It’s not just living somewhere that makes you part of a community, but when you spend nearly every day walking the streets of a neighborhood, sometimes that’s enough to make you one and the same.
This was the case for Mike Herrington, who recently retired from the U.S. Postal Service after nearly 32 years — 22 of which were spent on the same route in Valencia.
While half of his route consisted of curbside mailboxes, the other half required door-to-door delivery.
“As you’re coming up to a house, there are people outside and you introduce yourself and say hello and you get to know these people where you’re really becoming part of a family,” Herrington said.
Herrington really felt like he became part of the neighborhood, even vacationing and backpacking with some of the residents on his route.
“There’s just undeniably a bond between a lot of the families and myself because I do see them daily,” he added. “There were some customers that really felt like I was one of their neighbors.”
Herrington joined the USPS years ago just before he had a child when he needed a stable job with benefits.
And after nine years working in Woodland Hills, Herrington was able to secure a transfer to Santa Clarita where he lived.
As he began his route walking the hills in Valencia, he began to form bonds with the community.
“I treat everybody with respect… You say hello, you wave, they honk,” he said. “You’re there every day. They expect to see you.”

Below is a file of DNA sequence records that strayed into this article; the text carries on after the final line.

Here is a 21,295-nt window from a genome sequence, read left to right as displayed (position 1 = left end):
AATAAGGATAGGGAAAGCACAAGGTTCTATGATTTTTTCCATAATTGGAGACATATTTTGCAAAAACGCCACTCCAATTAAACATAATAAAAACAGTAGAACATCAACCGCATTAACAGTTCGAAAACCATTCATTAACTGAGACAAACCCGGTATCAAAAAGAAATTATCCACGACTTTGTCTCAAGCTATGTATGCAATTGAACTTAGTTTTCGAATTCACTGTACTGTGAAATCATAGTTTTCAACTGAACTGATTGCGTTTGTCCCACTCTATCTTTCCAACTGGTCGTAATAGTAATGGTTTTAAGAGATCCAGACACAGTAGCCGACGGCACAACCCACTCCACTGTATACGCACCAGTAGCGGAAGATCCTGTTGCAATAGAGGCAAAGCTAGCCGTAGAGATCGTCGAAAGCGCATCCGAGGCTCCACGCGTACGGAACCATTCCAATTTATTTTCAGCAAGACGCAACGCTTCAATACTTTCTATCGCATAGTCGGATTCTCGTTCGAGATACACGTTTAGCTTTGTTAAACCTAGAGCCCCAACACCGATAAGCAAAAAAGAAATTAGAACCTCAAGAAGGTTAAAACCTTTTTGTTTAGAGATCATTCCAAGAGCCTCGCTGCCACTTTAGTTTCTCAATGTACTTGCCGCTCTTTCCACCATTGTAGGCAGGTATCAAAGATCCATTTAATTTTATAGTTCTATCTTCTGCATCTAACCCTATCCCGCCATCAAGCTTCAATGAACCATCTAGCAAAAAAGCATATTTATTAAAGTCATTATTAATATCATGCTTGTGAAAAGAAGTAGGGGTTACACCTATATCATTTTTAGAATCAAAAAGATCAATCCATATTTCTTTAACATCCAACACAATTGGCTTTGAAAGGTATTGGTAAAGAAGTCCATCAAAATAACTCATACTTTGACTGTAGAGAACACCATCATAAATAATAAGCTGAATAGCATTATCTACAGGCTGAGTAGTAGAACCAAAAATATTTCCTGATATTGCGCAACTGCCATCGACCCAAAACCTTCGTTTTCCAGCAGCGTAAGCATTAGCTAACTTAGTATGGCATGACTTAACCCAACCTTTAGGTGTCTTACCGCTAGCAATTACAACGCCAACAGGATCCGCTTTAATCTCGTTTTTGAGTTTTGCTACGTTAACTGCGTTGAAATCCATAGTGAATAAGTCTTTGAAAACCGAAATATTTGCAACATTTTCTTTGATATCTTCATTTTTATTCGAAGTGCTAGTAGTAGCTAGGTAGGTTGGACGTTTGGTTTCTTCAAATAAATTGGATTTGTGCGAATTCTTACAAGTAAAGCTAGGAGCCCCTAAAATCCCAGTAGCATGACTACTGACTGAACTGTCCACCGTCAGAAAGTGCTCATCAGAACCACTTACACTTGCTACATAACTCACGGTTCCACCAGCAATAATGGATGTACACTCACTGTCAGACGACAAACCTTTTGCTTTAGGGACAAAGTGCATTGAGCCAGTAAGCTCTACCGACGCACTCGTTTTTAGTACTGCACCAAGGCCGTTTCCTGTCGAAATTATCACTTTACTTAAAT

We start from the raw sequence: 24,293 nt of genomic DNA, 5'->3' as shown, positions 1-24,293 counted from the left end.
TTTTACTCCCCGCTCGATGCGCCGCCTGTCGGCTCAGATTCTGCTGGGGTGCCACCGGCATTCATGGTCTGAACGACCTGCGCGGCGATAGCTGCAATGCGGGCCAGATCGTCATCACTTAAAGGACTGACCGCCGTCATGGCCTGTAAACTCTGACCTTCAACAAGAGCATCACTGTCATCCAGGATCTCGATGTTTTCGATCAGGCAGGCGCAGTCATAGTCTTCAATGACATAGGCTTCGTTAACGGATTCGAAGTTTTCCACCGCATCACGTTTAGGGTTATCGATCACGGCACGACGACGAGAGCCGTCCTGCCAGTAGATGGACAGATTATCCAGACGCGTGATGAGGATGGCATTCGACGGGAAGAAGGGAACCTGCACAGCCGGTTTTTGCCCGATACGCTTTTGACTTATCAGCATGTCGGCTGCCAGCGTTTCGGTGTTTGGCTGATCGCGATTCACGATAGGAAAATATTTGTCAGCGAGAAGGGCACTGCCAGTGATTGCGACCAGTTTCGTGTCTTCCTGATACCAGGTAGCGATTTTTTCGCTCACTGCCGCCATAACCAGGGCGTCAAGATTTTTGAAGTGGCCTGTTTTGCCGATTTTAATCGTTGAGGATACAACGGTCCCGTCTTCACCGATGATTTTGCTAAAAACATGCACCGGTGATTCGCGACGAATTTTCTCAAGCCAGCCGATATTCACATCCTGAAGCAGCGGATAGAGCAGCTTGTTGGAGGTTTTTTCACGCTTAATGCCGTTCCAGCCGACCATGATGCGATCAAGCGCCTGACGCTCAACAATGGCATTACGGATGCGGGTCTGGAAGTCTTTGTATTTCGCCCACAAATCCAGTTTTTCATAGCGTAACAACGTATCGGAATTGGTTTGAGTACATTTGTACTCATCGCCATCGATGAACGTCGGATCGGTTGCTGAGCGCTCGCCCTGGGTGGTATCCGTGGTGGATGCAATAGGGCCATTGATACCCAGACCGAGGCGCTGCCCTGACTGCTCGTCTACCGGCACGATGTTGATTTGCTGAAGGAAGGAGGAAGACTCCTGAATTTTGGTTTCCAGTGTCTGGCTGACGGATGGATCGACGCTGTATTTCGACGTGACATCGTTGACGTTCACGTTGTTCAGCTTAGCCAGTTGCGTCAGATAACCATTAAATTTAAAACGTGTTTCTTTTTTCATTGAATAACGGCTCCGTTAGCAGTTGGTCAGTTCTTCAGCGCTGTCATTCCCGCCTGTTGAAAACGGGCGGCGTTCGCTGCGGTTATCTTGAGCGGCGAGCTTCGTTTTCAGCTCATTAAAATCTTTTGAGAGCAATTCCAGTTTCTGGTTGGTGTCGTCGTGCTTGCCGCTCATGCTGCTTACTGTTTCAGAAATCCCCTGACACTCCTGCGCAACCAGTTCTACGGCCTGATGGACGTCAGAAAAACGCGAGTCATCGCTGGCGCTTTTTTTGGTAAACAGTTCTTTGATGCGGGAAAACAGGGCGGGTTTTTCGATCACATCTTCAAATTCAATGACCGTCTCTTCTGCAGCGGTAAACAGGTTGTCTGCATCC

Herrington would notice things that happened in the neighborhood, whether it was when someone didn’t pick up their mail or left their garage door open, and would check in on them. And for some, Herrington became a staple in the community.
“There was a family on one of my streets where their young son wanted to be mailman Mike,” Herrington recalled. “He would be out there every day, and he would emulate the things I was doing like making mail deliveries.”
“You do a lot of extra things for people when you know them,” he added, noting that he and some of his regulars even set up a system where they’d set out orange cones on the sidewalk when they needed a package picked up.
Over the years, he saw many kids grow up and leave the house only to return unrecognizable.
“Kids would come back from college with beards and they look like completely different people,” Herrington said, chuckling. “It’s a crazy thing.”
Since he announced his retirement, he’s received an outpouring of thanks and well wishes, according to his wife Kelley, who said, “People adore him… His customers are so sad to see him leave.”
“It’s overwhelming. You know these people, and you see them frequently, but you don’t realize how much a part of their life that you are,” Herrington added, as he began to get emotional. “I have some of the best customers.”
While a little anxious about retiring and breaking his daily routine after all these years, Herrington is convinced he can keep himself busy and is looking forward to having more time to spend with his hobbies of music and hiking.